I Am Not Extraordinary

My parents were masters of making me feel like I was the smartest most fabulous kid out there.  In hindsight, I see that I was the only fish in their pond and so of course, I would have all of these superlatives thrown at me. Plus, I was quite the over achiever and they were “modern parents”.

As I grew up and waded into larger and larger ponds, though, I began to realize that while I was still pretty darn special (special in a good way, not in a knowing wink-wink way), there were literally thousands of kids just like me.  What was worse, there were thousands of kids who were smarter, more talented and more everything than me.  That was hard to realize and even harder to accept.

These days, I am mostly comfortable with who I am and what I’ve accomplished.  I finally realized that I needed to compare myself only to the plan that I had for my life, not with the accomplishments of others. On that scale, I’m doing pretty darned well.

Some days, though, that’s hard.  Like when you hear an interview with a woman who is your age and has just won a MacArthur Genius Grant.  What have I done with my life that would warrant a $500,000 no strings attached grant?

Nada. Zilch-o. Zippity-Do-Nah.

And you know what? That’s ok.

I admit, it did burn a little, even though I desired to be a marine biologist for about 5 minutes when I was 7 (although what girl didn’t dream about being a marine biologist when they were younger? I swear, for a few years there  it was the stock answer to the question of your future career).

Mr. X and I discussed this question of extraordinary-ness on one of our recent evening walks with Rex (who added to the conversation by babbling and gurgling from behind his little red stroller curtain).  He is very wise, Mr. X.  He reminded me that the measure of my life is the love that it is in it and what I do to make me happy.   Rex raspberried at that moment, probably to reinforce this.

He’s right. As usual.  Right, right and right.  And I know that I am happy with who I am, whether or not I’m given $500,000 for being fabulous.  Maybe I should start playing the lottery, though, just in case.

5 thoughts on “I Am Not Extraordinary

  1. In un-eloquent words (& why I’m not winning awards for any best-selling novels): Oh yeah, I so get you on this.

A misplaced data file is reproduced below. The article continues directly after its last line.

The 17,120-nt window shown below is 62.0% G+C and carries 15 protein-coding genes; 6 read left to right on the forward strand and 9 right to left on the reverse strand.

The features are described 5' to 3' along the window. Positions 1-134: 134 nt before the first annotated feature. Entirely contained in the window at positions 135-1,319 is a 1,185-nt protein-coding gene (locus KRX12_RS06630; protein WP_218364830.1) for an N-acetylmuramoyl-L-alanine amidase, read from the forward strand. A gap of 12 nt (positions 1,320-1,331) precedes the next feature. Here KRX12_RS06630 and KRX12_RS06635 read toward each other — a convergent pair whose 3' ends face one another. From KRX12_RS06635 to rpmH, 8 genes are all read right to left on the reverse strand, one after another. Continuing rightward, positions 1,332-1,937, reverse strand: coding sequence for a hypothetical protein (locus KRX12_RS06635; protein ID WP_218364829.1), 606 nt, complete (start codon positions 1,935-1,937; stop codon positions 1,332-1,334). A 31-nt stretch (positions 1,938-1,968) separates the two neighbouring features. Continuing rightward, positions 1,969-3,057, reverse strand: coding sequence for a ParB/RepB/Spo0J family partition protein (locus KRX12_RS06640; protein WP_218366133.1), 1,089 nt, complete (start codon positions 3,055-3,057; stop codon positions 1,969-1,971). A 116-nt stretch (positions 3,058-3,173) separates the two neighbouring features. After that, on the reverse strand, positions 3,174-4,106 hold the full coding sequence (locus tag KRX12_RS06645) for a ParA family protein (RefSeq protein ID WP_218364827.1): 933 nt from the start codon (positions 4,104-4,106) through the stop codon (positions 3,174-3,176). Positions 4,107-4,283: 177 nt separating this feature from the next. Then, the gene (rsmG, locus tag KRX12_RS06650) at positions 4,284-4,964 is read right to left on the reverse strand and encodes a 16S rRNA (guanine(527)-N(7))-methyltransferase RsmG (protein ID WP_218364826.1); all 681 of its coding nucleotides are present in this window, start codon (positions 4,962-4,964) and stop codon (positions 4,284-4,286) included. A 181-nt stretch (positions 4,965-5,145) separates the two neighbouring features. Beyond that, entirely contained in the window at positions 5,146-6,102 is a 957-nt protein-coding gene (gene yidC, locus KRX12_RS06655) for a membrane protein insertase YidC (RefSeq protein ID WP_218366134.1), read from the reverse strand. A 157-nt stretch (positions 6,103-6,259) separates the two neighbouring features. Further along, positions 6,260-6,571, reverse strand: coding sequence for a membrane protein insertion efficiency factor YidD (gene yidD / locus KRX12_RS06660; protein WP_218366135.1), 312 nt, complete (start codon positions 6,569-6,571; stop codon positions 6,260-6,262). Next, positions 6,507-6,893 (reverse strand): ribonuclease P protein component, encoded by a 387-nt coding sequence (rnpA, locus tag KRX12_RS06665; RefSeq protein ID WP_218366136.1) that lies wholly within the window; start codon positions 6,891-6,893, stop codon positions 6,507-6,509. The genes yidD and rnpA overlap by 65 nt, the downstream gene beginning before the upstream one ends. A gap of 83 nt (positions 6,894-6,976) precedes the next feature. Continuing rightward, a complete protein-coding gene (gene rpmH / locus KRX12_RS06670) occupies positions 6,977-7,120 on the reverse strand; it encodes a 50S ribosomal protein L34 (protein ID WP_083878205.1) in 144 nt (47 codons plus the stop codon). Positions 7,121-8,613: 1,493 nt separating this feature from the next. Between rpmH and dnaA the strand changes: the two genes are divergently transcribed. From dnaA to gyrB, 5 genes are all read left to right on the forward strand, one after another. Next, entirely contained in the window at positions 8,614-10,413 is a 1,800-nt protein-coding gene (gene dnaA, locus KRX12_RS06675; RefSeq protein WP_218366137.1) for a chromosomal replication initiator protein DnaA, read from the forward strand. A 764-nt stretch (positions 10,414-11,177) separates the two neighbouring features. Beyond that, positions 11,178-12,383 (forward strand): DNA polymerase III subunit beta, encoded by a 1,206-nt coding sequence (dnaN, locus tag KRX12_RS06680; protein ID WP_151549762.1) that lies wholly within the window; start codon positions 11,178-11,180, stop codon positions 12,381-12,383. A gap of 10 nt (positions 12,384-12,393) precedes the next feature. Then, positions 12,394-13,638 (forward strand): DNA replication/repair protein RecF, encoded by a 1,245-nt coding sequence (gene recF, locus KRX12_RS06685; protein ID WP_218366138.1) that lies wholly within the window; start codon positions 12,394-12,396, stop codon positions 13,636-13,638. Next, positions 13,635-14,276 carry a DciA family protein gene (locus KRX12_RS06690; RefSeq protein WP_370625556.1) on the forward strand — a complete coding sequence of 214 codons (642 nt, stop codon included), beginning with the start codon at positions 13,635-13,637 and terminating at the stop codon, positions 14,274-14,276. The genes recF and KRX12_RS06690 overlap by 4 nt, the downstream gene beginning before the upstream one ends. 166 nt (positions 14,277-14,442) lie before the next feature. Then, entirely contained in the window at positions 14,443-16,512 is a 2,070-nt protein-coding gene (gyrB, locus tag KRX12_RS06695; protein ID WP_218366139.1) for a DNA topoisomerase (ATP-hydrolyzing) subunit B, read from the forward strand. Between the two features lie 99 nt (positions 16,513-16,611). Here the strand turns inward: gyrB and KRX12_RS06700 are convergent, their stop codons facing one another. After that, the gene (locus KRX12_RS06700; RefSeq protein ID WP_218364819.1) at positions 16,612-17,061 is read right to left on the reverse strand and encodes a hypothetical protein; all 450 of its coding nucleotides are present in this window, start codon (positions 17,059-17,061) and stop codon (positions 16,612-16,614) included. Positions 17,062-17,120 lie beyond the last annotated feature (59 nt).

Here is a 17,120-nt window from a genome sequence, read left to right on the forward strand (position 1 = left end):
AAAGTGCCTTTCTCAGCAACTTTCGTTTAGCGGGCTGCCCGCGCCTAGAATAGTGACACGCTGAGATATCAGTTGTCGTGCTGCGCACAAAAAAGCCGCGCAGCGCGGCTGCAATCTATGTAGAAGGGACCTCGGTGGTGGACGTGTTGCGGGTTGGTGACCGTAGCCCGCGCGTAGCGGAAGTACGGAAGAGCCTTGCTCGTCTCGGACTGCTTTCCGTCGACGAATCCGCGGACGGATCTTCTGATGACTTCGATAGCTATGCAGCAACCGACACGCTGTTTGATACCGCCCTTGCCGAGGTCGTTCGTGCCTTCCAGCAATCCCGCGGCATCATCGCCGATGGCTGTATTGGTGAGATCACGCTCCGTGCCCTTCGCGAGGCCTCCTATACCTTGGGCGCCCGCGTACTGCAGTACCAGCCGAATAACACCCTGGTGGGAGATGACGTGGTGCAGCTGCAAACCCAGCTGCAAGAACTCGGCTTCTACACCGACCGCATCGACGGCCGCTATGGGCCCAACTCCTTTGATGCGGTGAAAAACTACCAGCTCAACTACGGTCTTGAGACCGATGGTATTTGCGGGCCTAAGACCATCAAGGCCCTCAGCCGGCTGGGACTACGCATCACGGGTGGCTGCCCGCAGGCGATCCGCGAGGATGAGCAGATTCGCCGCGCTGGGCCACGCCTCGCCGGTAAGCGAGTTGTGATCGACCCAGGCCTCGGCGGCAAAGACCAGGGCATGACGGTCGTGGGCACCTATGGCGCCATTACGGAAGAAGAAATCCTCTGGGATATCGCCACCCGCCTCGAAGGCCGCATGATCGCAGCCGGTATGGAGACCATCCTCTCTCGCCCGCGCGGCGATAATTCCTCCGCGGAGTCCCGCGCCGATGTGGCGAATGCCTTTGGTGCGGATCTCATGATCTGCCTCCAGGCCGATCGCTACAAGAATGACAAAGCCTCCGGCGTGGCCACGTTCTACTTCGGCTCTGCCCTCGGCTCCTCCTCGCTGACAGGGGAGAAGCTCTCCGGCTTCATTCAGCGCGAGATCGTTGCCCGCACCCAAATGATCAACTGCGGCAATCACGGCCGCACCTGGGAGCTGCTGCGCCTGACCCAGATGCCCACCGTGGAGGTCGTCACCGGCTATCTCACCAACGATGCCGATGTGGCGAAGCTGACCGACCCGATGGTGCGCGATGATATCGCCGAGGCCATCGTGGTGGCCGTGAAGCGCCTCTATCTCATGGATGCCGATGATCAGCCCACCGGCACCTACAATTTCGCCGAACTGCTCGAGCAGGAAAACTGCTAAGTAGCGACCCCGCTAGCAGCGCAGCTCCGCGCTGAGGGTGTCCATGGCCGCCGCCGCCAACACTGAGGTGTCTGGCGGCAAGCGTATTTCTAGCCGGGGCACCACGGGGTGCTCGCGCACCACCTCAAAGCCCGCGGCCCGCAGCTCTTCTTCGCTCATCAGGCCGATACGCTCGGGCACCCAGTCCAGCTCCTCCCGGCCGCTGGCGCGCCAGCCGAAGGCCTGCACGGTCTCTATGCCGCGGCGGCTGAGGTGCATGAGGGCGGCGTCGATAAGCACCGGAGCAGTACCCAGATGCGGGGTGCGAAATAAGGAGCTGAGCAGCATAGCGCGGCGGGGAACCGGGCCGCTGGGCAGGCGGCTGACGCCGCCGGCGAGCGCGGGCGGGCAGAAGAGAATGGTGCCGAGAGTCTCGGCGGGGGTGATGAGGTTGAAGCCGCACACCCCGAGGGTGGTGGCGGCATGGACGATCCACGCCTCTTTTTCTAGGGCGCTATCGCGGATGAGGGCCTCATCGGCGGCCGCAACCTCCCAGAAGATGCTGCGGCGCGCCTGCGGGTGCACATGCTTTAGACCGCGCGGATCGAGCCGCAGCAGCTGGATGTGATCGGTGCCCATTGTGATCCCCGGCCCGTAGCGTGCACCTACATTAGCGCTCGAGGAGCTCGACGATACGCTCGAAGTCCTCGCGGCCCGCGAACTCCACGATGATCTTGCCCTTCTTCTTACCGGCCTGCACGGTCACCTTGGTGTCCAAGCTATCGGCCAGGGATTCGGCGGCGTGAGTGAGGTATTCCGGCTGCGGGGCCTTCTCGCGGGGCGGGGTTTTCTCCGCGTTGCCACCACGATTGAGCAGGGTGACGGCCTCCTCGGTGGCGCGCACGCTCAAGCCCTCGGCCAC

Once I realized that I AM happy with my life as it is, and gave up comparing my life negatively against these people doing amazing things, it became so much easier to be happy for them. But still, $500k just for being fabulous? That’s hard to pass by.

  2. My friends all think I’m really smart, and maybe I was, once upon a time (age can certainly take that away from you). But I always thought that everyone had something in them that I wasn’t able to do – maybe it was a trivia question they could answer. Maybe they knew all the pop culture that I never cared about. Maybe they could jump or run faster or drink a lot of alcohol. I’ve always thought that although I’m not nothing, I’m nothing particularly special either. So when I see someone so accomplished winning that kind of award, I think “Good for her – but I bet she had to give up a lot to get there. I don’t like to work that hard.” I’m not jealous, because I’m not focused/fanatical enough to get to those levels.

  3. I’ve always wanted to be that special especially if they’re handing out cash – alas, I am not THAT kind of special. And while my ego is not gratified by such displays or awards, I try to connect with people. I really try to love the people I really like and respect those I don’t. I’d love if it were obituary would leave the masses in tears, but let’s face it, I just hope my kid brings me flowers when I’m old.

  4. I think the discovery of the Manatee was what set the grade school girl Marine Biologist craze in motion….either that or Shamu. My fifth grade boyfriend wanted to be one, too. He turned out to be gay. Wonder if that had anything to do with it.

    It takes a lot to discover that you’re fabulous just by being you. Someday I’d like to come to that realization.

  5. I’m with A. I was always one of the best (if not THE best) students in my class all through school. When I got to university, though, I realized I was just another fish in the pond. I was bright, but there were a lot of other people out there smarter than me. I know that realization was crushing for a lot of people, but I actually felt kind of relieved that nobody was looking to me as “the brain” anymore & I could just be me. Also as A said, while I think I’m a good worker, I don’t think I want to work that hard either. ; )

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